Tuesday, May 11, 2010
There are three physical factors at work in a well-made cocktail: water content, ingredient distribution and temperature. While some spirits require only a stir to achieve a balance of these factors, others can only attain true cocktail Nirvana with a shake. And, as we learned, a mixologist's shake is like a thumbprint—no two shakes are the same.
According to Joaquin Simo of New York City’s Death & Company, “A shake should wake up a cocktail. Its function is to make it greater than the sum of its parts.” For Simo, shaking is necessary to combine different textures into one.
What types of cocktails need shaking? “Any drink that contains an element that can cloud up a drink,” says 2007 New York Rising Star Jim Meehan of PDT, citing citrus, egg whites and cream as the most commonly shaken ingredients.
The theory behind the shake holds that the back-and-forth motion drives an ice cube to chip at the corners, breaking off bits that dilute and chill the liquid. The remaining chunks of ice further chill the liquid as the cocktail becomes aerated and blended.
Mixologists agree that different cocktails call for different shakes. Recipes call for varying levels of dilution and temperature, depending on how they are to be consumed. A shaken cocktail served up should get a long and hard shake in order to achieve a nice, frothy consistency, as it won’t have ice to keep it cold. Conversely, for drinks served on ice, the shake should be modified accordingly. In the end, it's about what you’re trying to achieve with the cocktail.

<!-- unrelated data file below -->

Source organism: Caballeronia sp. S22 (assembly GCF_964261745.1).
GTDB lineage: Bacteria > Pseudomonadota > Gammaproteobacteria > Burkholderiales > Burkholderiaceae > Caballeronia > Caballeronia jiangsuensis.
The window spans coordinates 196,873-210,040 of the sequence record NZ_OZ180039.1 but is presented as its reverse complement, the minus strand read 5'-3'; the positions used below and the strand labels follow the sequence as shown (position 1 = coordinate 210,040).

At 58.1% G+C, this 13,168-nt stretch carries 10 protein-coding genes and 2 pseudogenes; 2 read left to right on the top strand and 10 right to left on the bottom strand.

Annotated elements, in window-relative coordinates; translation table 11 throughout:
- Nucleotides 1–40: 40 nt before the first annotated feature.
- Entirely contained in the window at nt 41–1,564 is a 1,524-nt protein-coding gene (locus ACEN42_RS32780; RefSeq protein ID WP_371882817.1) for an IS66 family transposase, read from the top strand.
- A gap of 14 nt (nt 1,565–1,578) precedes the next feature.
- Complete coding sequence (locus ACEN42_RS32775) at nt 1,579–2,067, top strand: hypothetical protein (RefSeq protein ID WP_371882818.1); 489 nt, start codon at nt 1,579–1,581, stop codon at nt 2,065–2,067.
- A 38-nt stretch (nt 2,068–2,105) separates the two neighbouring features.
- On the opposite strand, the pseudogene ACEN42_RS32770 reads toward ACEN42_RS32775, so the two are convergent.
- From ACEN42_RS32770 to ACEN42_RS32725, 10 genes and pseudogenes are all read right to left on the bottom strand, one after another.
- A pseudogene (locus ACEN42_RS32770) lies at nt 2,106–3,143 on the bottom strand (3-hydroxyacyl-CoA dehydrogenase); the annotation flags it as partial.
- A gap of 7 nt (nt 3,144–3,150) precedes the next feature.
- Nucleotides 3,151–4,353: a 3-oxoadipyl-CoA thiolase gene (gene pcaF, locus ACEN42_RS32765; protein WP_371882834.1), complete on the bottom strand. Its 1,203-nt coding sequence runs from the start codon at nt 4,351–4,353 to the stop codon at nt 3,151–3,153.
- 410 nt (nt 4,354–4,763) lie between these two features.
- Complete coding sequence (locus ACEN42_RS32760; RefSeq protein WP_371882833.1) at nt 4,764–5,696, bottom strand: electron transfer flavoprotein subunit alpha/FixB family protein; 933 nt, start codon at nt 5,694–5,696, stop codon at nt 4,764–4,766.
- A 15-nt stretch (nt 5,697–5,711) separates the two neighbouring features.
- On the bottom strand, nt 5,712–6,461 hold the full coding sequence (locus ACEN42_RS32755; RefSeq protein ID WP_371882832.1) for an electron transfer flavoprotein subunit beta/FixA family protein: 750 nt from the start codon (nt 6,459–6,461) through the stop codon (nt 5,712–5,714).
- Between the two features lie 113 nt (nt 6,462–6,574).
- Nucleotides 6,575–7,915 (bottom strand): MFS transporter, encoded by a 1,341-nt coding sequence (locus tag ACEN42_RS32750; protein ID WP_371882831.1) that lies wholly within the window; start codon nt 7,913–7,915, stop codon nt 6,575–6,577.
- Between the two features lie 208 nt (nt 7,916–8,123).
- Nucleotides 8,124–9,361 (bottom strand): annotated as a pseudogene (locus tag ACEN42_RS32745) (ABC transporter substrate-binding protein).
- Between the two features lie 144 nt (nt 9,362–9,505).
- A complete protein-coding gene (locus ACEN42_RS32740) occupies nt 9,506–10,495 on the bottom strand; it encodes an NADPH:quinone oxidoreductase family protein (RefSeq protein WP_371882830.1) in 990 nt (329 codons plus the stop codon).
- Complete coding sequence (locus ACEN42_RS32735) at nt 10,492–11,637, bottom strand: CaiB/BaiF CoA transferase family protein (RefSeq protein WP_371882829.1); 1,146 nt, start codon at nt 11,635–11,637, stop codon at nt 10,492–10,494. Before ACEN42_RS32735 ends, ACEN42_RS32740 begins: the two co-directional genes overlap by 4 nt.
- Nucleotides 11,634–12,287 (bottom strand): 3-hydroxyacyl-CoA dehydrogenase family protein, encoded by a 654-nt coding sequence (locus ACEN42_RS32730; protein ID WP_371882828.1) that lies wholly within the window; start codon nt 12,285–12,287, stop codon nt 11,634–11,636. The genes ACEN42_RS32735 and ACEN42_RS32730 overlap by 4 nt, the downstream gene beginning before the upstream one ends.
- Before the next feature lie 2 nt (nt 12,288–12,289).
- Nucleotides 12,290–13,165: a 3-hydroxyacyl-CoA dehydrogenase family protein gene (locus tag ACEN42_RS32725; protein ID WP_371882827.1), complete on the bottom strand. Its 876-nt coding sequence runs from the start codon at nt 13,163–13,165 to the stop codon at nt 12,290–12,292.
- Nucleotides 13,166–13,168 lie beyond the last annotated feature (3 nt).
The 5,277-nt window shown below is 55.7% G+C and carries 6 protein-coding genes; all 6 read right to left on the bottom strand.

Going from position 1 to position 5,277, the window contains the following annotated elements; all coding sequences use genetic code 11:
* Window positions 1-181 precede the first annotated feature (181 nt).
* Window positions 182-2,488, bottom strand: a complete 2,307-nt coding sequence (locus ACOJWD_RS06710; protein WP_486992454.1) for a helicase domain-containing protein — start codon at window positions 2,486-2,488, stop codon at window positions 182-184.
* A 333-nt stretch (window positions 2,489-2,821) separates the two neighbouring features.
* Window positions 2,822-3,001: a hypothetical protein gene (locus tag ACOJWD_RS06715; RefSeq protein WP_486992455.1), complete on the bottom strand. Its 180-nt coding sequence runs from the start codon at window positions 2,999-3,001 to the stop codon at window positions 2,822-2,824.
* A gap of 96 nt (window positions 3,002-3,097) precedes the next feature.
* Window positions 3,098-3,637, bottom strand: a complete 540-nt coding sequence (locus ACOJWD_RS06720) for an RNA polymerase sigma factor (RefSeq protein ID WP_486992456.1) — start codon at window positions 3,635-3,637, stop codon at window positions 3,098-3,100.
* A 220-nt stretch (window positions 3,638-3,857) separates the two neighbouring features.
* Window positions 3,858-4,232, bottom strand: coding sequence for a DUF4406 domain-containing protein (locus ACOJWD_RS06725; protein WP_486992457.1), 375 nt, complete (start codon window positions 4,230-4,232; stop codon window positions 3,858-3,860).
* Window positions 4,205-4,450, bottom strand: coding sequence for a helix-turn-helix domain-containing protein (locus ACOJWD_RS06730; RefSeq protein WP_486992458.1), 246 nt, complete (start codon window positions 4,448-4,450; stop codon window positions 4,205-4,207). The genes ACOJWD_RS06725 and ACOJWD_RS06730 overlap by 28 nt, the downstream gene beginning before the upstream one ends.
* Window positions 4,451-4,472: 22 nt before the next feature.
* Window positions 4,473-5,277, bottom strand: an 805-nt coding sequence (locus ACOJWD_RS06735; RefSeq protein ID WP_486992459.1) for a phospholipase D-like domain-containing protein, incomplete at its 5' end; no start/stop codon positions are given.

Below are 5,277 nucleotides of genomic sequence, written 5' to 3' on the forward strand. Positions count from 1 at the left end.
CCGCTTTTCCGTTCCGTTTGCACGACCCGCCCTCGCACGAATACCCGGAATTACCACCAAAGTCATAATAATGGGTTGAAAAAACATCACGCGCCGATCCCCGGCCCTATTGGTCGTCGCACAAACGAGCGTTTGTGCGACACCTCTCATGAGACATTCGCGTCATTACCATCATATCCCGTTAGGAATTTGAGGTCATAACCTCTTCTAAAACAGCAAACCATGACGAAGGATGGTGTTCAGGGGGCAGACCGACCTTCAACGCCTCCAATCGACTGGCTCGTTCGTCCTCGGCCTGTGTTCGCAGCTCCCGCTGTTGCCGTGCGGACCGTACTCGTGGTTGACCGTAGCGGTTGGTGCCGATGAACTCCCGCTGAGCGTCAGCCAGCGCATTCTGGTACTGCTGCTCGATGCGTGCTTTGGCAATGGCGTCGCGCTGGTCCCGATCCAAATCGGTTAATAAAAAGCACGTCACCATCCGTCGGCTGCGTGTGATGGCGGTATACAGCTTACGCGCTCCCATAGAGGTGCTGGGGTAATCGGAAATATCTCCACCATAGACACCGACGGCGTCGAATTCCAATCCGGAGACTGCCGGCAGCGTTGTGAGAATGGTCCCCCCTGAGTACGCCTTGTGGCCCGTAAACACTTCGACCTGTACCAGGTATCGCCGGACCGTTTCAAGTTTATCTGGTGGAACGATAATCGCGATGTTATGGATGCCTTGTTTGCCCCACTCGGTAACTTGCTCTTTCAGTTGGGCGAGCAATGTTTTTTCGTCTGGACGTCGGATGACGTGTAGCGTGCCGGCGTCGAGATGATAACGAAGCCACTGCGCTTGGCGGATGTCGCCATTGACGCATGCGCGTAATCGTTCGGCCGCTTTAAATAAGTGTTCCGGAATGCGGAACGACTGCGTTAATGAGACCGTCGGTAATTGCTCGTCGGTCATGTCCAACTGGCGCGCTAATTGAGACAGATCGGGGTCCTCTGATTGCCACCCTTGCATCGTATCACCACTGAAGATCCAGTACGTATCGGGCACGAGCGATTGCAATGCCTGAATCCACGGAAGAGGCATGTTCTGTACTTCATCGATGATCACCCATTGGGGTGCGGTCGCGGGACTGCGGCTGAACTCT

All shaking technicalities aside, mixologists will always be front-of-the-house employees, at the service of his/her guests. Where cocktails are taken seriously, the shake itself is an integral part of the entertainment factor in the dining/drinking experience. “A shake should be pleasant to watch,” as Meehan puts it. And he’s right. Regardless of how hard the shake is, or who is shaking the drink, patrons will always turn their heads when they hear the familiar "ka-chunk, ka-chunk" sound sailing out from behind the bar.
Posted by B. Esplin at 3:53 PM
Wednesday, May 5, 2010
Great article in The Times today chronicling the rise of home-distilled spirits, and the new, clear choices.
White dog, or white whiskey, is, basically, moonshine. It’s newborn whiskey, crystal-clear grain distillate, as yet unkissed by the barrel, the vessel that lends whiskey some or all of its color and much of its flavor. And white dog is currently having its day.
“Aging in wood has many beautiful effects on a spirit,” said Tad Carducci, half of the cocktail consulting duo known as the Tippling Brothers. “But it does tend to disguise whatever the base spirit is. When you strip that away, you’re getting a real sense of what wheat offers, or rye or corn.”
Unlike vodka, in which the source grain is often purposefully purified to a vanishing point, white dogs are pungently fragrant, with a chewy sweetness to them.
Posted by B. Esplin at 5:43 PM